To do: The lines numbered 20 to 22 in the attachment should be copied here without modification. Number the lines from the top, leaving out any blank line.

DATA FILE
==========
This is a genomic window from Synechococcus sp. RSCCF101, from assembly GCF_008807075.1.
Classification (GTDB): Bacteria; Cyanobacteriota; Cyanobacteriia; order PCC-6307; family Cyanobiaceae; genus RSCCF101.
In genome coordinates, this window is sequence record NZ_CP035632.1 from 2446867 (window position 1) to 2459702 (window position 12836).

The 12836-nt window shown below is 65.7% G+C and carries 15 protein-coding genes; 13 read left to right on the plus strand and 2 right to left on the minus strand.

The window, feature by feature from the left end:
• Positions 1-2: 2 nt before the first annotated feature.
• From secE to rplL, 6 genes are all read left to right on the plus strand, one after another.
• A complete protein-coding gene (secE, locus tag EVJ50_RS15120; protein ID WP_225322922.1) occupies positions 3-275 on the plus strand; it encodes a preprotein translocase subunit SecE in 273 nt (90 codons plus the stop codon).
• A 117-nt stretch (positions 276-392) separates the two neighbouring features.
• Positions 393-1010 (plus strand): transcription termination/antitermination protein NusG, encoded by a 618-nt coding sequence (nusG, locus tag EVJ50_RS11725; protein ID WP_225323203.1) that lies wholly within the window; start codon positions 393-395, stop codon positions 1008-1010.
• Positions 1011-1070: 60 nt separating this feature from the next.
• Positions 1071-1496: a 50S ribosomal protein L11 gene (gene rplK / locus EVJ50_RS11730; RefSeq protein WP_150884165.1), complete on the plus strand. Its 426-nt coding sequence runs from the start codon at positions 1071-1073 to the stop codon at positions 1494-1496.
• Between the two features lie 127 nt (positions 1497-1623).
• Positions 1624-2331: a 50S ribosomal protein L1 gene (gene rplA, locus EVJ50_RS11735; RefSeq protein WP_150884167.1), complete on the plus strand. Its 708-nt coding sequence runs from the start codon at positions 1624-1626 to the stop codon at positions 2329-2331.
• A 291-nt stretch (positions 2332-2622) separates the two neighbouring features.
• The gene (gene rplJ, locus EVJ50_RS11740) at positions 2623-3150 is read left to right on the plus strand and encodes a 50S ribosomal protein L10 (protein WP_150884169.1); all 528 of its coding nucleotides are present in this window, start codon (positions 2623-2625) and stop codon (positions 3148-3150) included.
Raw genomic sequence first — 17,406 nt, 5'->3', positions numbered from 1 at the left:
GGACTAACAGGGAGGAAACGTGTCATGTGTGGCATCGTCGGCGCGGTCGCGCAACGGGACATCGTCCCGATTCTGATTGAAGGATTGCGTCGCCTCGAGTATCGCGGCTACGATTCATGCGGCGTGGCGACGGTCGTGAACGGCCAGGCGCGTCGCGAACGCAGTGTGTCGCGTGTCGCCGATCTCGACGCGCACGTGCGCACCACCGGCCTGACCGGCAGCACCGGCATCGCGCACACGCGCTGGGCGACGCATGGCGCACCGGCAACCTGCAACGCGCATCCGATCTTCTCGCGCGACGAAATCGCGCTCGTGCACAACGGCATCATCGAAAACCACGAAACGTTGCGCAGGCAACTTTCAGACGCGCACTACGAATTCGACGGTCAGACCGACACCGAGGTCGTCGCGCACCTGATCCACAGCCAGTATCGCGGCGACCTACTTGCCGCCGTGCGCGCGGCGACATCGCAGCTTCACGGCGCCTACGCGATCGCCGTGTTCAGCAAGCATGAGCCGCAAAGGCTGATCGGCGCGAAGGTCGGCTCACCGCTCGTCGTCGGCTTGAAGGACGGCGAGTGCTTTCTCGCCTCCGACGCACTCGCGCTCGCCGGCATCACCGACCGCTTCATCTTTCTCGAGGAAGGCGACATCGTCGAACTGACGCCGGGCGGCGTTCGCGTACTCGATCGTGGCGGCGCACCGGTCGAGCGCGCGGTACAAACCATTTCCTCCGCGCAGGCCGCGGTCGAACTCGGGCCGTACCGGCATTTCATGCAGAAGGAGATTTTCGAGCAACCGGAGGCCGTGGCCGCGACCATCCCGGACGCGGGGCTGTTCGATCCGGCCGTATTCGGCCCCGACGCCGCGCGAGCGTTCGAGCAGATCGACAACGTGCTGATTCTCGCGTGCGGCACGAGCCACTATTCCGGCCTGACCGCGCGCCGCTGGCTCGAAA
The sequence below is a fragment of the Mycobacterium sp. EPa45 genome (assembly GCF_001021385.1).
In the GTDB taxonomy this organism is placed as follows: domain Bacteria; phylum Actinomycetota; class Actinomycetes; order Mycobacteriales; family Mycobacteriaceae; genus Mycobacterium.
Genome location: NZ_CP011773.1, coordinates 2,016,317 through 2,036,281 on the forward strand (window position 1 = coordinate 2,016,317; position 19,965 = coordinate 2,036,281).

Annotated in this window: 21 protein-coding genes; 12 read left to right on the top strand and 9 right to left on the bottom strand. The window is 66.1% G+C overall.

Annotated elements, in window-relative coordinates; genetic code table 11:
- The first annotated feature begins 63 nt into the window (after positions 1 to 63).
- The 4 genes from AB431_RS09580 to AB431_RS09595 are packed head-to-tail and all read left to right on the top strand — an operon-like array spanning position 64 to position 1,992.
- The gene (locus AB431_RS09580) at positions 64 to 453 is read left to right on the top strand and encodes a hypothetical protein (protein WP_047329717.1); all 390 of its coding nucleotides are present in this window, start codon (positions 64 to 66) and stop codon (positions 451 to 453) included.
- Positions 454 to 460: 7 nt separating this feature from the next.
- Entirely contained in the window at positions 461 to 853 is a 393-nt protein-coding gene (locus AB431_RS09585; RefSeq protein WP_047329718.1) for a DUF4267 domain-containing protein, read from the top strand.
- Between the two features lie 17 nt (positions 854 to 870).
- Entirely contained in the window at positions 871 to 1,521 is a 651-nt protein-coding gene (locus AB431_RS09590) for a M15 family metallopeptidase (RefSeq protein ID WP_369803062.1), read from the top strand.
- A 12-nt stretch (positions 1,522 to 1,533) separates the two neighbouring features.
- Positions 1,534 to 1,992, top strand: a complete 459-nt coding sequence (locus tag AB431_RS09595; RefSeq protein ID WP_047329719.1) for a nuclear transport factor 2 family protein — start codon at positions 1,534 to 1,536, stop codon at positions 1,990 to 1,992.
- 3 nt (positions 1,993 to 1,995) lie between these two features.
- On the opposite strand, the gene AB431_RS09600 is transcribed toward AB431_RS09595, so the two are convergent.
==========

In the GTDB taxonomy this organism is placed as follows: domain Bacteria; phylum Actinomycetota; class Actinomycetes; order Mycobacteriales; family Mycobacteriaceae; genus Mycobacterium.
Genome location: NZ_CP011773.1, coordinates 2,016,317 through 2,036,281 on the forward strand (window position 1 = coordinate 2,016,317; position 19,965 = coordinate 2,036,281).

Annotated in this window: 21 protein-coding genes; 12 read left to right on the top strand and 9 right to left on the bottom strand. The window is 66.1% G+C overall.